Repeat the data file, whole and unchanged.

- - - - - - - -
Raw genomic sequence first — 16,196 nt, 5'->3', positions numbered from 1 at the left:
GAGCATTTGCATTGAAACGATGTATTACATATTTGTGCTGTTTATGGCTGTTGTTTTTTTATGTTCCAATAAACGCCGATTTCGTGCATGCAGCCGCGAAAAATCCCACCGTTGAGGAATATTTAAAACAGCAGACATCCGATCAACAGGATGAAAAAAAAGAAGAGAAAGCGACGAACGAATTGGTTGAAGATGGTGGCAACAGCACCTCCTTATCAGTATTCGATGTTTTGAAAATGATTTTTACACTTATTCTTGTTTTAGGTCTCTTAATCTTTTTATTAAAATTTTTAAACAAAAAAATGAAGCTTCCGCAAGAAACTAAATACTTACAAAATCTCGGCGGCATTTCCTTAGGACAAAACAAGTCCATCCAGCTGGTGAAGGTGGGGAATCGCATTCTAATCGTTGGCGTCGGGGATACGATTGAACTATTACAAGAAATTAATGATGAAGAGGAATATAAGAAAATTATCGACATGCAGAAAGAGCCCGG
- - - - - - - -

Raw genomic sequence first — 16,196 nt, 5'->3', positions numbered from 1 at the left:
GAGCATTTGCATTGAAACGATGTATTACATATTTGTGCTGTTTATGGCTGTTGTTTTTTTATGTTCCAATAAACGCCGATTTCGTGCATGCAGCCGCGAAAAATCCCACCGTTGAGGAATATTTAAAACAGCAGACATCCGATCAACAGGATGAAAAAAAAGAAGAGAAAGCGACGAACGAATTGGTTGAAGATGGTGGCAACAGCACCTCCTTATCAGTATTCGATGTTTTGAAAATGATTTTTACACTTATTCTTGTTTTAGGTCTCTTAATCTTTTTATTAAAATTTTTAAACAAAAAAATGAAGCTTCCGCAAGAAACTAAATACTTACAAAATCTCGGCGGCATTTCCTTAGGACAAAACAAGTCCATCCAGCTGGTGAAGGTGGGGAATCGCATTCTAATCGTTGGCGTCGGGGATACGATTGAACTATTACAAGAAATTAATGATGAAGAGGAATATAAGAAAATTATCGACATGCAGAAAGAGCCCGG